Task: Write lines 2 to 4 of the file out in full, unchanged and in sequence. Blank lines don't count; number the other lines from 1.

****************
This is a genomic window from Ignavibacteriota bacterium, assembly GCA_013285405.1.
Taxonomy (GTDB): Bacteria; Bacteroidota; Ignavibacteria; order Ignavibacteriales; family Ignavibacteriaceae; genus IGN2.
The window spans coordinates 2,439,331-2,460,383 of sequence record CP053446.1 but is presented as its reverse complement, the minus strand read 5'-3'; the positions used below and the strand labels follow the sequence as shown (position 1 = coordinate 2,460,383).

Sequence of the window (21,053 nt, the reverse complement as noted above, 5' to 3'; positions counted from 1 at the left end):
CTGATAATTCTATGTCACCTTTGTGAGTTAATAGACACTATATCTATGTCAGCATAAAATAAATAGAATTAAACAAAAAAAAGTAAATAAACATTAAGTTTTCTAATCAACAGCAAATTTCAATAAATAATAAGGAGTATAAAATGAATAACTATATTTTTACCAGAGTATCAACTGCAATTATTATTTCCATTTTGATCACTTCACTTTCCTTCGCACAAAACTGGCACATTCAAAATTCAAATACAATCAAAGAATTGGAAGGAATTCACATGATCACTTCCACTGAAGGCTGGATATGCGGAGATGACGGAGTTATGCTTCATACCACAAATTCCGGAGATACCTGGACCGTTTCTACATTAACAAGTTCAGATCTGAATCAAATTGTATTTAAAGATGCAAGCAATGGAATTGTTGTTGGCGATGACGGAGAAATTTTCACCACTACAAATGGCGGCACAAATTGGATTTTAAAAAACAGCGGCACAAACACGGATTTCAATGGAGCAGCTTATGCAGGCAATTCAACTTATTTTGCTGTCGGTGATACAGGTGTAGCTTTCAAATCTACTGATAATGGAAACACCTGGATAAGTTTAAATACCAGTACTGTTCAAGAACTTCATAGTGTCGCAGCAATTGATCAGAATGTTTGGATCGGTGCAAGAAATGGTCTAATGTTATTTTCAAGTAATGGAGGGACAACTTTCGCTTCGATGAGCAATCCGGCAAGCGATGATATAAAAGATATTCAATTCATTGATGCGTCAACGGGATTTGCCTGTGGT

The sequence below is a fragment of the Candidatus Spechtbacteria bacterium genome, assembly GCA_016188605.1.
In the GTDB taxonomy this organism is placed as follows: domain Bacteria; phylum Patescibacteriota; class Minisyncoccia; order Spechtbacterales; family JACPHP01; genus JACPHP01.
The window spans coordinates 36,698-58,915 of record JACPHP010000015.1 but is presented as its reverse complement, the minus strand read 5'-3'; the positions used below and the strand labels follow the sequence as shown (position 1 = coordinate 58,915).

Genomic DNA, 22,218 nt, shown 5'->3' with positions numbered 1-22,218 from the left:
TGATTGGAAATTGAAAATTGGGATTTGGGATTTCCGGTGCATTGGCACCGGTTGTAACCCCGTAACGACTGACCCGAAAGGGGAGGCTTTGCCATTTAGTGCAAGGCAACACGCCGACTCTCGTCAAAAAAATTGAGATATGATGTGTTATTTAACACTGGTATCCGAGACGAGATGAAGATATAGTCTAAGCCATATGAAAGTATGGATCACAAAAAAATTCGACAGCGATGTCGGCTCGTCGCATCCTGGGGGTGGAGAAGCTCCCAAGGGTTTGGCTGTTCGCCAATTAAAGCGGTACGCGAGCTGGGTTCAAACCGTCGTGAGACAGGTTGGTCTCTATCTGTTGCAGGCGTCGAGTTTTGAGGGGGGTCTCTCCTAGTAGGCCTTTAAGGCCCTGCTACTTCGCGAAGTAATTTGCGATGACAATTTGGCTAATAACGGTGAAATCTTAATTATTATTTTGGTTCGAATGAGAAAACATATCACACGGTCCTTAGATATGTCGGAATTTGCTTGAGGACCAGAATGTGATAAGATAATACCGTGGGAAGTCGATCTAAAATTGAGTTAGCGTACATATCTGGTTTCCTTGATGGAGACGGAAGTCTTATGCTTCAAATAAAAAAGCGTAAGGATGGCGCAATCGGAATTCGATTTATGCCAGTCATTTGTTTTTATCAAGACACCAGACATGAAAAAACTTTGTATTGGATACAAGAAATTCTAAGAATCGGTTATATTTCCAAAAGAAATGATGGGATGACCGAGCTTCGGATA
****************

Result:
Taxonomy (GTDB): Bacteria; Bacteroidota; Ignavibacteria; order Ignavibacteriales; family Ignavibacteriaceae; genus IGN2.
The window spans coordinates 2,439,331-2,460,383 of sequence record CP053446.1 but is presented as its reverse complement, the minus strand read 5'-3'; the positions used below and the strand labels follow the sequence as shown (position 1 = coordinate 2,460,383).

Sequence of the window (21,053 nt, the reverse complement as noted above, 5' to 3'; positions counted from 1 at the left end):